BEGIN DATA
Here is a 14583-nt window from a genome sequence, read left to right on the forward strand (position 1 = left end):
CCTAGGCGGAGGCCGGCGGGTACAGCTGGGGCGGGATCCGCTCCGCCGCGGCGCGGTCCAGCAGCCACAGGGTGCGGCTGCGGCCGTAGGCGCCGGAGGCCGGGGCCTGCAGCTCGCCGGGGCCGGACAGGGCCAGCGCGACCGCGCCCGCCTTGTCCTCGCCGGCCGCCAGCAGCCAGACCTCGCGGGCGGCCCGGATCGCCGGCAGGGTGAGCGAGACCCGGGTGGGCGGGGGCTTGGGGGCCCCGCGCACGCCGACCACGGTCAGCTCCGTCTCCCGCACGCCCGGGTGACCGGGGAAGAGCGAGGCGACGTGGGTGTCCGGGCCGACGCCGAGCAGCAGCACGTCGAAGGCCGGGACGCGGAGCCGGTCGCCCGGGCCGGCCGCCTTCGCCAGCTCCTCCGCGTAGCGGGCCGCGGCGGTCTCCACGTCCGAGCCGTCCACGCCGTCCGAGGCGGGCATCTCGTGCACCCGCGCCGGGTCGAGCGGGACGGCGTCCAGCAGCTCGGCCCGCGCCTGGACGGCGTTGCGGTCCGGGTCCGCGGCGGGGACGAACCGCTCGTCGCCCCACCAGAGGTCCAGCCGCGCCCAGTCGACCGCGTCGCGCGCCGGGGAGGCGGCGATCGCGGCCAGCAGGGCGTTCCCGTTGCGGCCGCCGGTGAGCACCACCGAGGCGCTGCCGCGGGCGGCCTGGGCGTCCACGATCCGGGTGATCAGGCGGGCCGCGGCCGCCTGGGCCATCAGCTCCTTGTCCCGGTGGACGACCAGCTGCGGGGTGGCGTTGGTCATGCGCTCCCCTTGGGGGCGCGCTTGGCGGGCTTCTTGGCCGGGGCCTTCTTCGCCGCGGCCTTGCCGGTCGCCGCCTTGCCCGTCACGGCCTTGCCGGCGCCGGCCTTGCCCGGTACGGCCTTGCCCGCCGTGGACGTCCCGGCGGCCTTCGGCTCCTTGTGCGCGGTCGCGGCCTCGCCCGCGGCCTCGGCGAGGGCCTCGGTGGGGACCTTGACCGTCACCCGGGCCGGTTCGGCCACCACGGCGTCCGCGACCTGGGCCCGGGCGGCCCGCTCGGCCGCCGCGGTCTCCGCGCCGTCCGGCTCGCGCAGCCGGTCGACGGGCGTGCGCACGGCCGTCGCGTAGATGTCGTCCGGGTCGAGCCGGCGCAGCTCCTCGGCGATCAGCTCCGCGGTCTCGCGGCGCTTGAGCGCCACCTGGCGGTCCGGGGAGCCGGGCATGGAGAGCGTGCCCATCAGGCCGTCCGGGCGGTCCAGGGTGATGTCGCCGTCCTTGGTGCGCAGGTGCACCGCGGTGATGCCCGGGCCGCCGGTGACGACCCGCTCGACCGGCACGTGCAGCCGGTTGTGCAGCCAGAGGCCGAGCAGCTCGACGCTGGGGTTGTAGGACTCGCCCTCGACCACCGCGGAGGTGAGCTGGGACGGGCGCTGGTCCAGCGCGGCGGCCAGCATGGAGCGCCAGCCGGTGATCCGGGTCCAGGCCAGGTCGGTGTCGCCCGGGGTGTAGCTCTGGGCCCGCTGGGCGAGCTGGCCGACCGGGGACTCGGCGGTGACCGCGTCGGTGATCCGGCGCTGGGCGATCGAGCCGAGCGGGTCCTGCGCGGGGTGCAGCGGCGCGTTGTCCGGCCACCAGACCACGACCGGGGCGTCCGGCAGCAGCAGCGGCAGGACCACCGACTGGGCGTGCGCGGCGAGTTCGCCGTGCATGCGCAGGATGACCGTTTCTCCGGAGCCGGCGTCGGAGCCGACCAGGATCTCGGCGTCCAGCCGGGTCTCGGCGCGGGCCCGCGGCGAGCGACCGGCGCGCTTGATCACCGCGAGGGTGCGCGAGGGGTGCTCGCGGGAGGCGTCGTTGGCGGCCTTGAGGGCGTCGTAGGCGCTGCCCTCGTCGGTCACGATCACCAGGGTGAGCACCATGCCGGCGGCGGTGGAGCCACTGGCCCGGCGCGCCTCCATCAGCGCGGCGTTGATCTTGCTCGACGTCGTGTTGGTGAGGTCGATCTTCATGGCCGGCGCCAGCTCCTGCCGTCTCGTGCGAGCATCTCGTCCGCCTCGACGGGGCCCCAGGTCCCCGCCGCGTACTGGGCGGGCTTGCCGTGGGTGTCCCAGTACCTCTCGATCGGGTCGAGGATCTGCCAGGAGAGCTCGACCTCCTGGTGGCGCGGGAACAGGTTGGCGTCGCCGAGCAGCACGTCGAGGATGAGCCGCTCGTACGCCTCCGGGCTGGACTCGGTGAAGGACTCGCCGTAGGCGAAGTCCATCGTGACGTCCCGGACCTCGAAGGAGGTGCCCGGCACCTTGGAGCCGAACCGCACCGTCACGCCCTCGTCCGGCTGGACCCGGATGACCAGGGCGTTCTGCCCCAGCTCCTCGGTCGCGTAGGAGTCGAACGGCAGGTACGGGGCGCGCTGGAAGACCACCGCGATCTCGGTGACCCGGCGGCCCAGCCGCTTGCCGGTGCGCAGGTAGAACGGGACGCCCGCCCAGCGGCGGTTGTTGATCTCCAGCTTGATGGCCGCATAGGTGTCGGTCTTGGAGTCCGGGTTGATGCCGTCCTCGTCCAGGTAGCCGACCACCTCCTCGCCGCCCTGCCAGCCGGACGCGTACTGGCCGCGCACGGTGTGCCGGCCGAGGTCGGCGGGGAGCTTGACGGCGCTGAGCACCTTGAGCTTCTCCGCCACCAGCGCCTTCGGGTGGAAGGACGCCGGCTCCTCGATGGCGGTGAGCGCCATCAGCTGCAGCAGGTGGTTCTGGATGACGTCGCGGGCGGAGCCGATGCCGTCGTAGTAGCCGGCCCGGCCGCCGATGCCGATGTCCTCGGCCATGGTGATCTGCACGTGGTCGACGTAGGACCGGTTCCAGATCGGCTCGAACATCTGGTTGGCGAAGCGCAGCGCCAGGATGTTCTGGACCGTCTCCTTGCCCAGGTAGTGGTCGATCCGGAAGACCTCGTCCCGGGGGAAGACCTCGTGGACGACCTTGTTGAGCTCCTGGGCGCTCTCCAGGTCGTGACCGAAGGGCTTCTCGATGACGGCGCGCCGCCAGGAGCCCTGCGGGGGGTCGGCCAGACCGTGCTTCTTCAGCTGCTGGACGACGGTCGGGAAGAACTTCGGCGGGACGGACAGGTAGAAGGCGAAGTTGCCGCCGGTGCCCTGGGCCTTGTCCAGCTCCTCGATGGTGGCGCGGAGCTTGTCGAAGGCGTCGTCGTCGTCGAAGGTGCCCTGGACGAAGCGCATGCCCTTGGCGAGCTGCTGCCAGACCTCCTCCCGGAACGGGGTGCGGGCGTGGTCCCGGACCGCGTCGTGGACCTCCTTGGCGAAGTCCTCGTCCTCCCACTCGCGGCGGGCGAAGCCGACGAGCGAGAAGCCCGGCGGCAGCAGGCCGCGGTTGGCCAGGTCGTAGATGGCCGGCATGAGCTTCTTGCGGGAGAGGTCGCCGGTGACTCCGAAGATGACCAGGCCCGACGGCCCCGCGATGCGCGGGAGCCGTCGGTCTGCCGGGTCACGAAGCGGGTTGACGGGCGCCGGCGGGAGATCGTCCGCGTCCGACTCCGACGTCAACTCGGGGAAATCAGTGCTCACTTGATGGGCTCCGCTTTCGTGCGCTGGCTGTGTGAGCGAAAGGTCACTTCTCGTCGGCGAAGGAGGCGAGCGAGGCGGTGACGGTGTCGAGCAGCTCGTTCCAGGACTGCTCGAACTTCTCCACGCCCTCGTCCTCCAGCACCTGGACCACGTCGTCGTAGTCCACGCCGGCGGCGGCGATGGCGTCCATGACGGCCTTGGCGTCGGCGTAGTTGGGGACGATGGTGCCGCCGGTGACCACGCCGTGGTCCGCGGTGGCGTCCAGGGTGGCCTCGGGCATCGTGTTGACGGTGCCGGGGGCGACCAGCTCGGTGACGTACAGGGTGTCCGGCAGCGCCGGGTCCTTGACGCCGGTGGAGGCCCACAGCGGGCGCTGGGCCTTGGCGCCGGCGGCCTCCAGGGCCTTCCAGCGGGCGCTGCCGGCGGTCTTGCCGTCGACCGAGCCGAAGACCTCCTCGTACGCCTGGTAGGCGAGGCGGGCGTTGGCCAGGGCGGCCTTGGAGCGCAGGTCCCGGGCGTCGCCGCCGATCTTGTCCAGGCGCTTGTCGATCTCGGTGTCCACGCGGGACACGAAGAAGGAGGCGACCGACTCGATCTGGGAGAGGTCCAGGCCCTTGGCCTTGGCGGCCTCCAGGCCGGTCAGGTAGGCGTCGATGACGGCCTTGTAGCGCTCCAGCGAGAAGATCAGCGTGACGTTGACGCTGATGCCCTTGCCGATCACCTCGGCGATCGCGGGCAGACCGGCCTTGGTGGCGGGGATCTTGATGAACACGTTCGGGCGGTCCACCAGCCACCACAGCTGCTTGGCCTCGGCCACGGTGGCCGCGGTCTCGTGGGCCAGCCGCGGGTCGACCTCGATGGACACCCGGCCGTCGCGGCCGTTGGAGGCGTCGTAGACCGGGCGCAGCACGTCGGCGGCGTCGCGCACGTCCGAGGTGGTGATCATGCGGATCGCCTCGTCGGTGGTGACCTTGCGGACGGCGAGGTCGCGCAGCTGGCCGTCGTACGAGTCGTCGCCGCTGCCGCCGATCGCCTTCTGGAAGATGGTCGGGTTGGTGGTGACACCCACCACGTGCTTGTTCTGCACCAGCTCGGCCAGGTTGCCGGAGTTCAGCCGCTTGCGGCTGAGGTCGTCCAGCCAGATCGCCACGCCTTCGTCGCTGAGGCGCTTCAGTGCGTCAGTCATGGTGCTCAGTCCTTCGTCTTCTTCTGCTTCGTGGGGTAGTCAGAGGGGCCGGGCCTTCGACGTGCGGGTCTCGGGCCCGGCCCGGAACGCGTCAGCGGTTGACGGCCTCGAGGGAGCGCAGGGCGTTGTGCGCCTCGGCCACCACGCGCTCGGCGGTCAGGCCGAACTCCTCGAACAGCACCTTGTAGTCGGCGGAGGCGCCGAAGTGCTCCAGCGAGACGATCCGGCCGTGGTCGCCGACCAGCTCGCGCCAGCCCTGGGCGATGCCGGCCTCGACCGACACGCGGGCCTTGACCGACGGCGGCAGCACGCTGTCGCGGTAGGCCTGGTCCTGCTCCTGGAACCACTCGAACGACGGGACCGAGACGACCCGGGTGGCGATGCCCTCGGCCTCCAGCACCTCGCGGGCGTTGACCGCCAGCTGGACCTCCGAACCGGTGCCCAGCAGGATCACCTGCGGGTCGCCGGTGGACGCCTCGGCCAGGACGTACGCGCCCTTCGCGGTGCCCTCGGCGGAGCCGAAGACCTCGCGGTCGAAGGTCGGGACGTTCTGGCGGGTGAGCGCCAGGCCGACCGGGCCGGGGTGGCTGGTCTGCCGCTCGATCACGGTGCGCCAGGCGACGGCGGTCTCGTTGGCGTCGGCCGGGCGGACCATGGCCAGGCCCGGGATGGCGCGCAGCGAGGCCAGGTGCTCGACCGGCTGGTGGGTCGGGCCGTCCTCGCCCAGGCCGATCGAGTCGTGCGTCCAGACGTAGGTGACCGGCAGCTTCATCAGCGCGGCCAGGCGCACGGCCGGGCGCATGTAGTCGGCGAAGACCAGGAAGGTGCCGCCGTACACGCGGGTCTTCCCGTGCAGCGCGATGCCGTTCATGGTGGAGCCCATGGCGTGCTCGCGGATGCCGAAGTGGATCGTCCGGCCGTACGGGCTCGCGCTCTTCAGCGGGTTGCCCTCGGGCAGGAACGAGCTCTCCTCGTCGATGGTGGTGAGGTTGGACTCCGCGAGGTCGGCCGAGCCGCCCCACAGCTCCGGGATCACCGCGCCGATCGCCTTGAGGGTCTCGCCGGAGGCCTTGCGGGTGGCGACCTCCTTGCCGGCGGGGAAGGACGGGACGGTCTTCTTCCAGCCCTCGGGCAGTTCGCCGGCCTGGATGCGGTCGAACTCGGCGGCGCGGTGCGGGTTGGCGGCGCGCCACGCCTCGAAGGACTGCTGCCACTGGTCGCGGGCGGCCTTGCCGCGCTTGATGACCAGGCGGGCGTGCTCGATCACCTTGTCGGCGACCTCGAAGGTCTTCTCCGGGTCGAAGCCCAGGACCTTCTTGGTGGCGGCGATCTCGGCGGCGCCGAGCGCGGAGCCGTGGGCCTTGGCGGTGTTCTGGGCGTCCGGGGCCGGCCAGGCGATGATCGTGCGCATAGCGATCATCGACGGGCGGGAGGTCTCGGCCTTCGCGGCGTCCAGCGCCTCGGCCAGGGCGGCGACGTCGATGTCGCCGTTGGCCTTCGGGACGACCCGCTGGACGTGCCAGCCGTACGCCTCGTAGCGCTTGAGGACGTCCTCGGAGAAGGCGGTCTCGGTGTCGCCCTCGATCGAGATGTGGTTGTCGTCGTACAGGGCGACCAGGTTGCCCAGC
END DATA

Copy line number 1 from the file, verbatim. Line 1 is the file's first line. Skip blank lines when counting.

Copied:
Here is a 14583-nt window from a genome sequence, read left to right on the forward strand (position 1 = left end):